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Stock Spams Are Often Stock Scams

By:Joel Arberman

While most people find spam an occasional annoyance, it’s also becoming the main way to target individuals and take money from them. With convincing stock tips and market advice, these scams are luring investors into their games and making them feel as though they could make a lot of money for almost no effort. That’s why every investor needs to know how to protect themselves. 

The definition of spam is an unsolicited piece of information that is sent to the person’s email box. Most spam emails are sent to hundreds and thousands of recipients, hoping that one or more are convinced by the bogus offer and give their money to the scam artist. In terms of stock scams, these are emails that give the reader tips about stocks in an effort to create a high enough demand for the stock that the price goes up. During the process, the scam artist sells their own shares of the stock for a tremendous profit (also known as the pump and dump scam). 

Many people already have filters installed on their email boxes that will weed out the junk emails and prevent them from being seen in many cases. However, some spam can get through even the toughest filters by looking as though it were information that you might have requested. 

Another scam that is the ‘risk free’ scams that might guarantee that the person will reap the benefits of the described information. While there may be some legitimacy in this kind of scam, the investor should realize that things are never guaranteed in the realm of stocks and other financial matters—thus probably a scam.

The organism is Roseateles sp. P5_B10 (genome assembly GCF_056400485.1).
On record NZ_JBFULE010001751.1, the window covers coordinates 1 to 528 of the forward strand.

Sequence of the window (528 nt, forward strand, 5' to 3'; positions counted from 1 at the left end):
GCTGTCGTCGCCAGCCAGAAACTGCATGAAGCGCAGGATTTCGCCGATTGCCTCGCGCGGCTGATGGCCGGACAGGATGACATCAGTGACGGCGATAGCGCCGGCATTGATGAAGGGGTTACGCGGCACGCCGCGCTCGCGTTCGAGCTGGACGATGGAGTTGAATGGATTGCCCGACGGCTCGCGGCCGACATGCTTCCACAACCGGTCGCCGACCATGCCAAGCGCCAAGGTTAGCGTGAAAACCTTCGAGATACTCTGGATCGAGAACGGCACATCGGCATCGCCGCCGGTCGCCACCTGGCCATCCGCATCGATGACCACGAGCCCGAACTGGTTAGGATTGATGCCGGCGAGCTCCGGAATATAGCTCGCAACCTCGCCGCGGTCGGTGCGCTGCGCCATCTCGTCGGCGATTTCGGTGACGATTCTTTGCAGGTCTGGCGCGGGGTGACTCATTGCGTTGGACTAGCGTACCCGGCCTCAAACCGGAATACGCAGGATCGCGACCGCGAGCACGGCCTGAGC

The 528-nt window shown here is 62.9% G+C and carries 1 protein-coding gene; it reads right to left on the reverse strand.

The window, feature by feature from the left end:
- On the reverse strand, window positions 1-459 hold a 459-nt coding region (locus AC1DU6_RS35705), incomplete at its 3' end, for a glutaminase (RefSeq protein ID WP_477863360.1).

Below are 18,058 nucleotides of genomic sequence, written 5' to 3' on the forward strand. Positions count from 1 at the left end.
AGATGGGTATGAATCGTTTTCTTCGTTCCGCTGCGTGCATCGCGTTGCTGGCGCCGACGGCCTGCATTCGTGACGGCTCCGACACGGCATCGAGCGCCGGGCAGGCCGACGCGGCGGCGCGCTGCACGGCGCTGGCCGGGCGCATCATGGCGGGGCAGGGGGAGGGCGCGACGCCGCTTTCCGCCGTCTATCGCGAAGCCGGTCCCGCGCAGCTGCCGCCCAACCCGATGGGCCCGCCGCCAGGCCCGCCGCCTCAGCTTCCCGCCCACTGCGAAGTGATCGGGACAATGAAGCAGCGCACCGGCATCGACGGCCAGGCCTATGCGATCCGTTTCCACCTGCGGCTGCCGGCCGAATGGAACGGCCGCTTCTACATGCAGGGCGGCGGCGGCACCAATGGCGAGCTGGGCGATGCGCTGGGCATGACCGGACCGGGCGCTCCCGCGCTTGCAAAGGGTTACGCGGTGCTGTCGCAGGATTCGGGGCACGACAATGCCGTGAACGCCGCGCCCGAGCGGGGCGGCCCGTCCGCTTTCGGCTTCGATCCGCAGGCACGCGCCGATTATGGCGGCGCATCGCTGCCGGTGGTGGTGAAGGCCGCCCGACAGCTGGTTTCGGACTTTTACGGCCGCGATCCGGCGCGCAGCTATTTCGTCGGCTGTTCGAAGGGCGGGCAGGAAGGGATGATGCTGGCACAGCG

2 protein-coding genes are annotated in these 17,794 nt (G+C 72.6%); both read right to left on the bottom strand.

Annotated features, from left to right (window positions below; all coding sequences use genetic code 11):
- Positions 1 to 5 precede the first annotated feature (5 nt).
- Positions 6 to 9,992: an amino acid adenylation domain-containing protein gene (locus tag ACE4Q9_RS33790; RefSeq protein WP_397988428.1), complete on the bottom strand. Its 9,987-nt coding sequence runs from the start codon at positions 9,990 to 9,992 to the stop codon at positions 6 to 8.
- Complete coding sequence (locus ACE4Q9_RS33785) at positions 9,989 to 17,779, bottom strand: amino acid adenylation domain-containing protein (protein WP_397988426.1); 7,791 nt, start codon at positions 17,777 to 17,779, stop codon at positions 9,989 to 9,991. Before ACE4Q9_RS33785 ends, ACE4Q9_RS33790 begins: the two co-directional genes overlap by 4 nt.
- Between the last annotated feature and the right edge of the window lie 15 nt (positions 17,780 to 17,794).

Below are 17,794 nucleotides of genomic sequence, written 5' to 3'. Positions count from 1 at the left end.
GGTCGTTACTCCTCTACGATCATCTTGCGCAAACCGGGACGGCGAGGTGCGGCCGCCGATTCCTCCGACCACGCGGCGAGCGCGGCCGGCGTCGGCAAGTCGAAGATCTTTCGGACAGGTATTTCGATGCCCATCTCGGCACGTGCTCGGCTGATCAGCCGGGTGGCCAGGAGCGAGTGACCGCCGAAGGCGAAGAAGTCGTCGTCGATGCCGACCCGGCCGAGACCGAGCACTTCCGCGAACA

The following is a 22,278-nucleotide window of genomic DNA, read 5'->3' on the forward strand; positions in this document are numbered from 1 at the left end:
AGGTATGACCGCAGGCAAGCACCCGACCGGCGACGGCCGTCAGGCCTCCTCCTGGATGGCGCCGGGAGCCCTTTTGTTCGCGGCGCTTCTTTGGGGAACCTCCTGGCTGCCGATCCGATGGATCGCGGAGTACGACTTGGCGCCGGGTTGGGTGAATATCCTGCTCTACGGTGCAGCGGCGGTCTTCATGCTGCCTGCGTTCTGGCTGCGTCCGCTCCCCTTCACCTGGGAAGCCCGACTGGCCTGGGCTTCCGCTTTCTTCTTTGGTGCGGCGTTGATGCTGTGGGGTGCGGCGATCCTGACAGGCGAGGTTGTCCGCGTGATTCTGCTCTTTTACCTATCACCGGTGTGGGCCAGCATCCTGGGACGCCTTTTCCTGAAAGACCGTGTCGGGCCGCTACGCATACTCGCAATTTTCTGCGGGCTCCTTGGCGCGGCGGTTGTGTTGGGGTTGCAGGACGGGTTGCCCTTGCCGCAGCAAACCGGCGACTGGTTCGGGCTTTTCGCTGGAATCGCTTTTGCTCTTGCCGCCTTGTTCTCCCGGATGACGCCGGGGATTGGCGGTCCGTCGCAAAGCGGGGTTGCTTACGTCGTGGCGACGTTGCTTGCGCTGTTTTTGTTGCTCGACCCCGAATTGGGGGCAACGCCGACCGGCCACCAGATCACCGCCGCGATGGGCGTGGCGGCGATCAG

Inside information is illegal in the investment world, so any spam that might include wording such as that is only trying to create a demand in a particular stock so that they can reap the benefits of that false demand. This is very similar to the pump and dump as the investor is being ‘pumped’ full of information that is useless.

A more complicated spam that may be received deals with IPOs (initial public offerings). This is when a company approaches an investor with an opportunity to receive free stock credits (with an administrative fee) when the company completes the IPO. However, the scam is that the later transaction never takes place and the fees are kept. 

Any spam that might be received offering riches and promises of great stock tips is something that an investor should be wary of. In most cases, these are spam messages that the investor never requested, and thus the information is probably not in that investor’s best interests. 

If an investor should be scammed in any stock transaction, they should contact the SEC investor complaint center.

Article Source: http://www.redsofts.com/articles/

Joel Arberman is the Managing Member of Stock Aware, LLC. We publish a free investment research and analysis newsletter. Learn more at

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